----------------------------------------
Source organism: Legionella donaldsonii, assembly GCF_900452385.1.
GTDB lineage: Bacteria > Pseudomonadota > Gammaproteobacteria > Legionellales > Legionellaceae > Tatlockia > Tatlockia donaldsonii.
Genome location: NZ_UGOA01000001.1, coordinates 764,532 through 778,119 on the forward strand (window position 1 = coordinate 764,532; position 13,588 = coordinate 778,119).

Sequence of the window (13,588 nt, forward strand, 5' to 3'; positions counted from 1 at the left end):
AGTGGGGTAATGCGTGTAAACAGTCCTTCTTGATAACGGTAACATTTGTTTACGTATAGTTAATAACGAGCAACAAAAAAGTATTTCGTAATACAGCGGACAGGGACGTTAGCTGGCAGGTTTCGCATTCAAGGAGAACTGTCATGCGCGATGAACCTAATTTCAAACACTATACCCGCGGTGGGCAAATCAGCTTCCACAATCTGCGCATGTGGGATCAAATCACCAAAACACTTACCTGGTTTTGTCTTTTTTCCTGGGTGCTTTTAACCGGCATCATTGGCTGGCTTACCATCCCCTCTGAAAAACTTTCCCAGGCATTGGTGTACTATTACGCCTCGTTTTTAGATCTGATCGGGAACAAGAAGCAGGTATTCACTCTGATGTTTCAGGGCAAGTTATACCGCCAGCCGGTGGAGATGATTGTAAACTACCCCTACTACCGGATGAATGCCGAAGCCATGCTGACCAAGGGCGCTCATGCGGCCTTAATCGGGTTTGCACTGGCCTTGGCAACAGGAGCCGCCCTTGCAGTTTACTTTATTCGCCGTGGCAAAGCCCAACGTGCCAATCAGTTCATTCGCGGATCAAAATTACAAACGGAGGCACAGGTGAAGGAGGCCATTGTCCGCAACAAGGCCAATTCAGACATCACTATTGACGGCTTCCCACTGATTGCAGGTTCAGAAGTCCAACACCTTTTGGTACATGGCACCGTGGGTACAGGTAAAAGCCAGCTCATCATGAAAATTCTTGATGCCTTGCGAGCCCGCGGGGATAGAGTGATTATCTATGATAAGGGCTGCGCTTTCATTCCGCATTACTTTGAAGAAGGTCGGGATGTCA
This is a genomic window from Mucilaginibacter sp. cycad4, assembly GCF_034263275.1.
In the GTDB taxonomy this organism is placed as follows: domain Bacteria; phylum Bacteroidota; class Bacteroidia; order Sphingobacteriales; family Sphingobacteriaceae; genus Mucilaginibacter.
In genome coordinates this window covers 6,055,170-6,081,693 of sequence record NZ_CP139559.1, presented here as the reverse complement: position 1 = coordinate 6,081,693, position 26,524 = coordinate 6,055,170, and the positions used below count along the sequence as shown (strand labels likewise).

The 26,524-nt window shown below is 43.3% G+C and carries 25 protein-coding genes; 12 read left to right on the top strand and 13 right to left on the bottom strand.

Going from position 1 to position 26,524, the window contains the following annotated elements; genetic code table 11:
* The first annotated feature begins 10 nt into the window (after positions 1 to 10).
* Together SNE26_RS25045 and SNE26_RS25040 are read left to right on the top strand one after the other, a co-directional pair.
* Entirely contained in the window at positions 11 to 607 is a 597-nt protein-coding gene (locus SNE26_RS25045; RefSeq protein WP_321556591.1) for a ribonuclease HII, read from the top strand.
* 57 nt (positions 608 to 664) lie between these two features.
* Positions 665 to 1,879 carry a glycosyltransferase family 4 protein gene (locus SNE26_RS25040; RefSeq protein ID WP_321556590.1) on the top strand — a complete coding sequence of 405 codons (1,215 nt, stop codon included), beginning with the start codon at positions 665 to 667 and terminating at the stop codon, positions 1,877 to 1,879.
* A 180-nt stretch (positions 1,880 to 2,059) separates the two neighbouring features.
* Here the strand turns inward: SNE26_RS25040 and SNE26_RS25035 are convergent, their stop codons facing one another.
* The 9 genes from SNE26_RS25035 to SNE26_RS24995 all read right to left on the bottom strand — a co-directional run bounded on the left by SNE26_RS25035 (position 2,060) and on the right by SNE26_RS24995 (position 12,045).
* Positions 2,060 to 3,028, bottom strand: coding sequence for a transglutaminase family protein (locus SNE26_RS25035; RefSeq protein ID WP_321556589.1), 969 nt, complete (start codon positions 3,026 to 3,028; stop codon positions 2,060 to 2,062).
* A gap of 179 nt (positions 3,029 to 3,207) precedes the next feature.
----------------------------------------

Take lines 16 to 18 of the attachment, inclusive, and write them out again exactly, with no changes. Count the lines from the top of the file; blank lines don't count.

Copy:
* A 180-nt stretch (positions 1,880 to 2,059) separates the two neighbouring features.
* Here the strand turns inward: SNE26_RS25040 and SNE26_RS25035 are convergent, their stop codons facing one another.
* The 9 genes from SNE26_RS25035 to SNE26_RS24995 all read right to left on the bottom strand — a co-directional run bounded on the left by SNE26_RS25035 (position 2,060) and on the right by SNE26_RS24995 (position 12,045).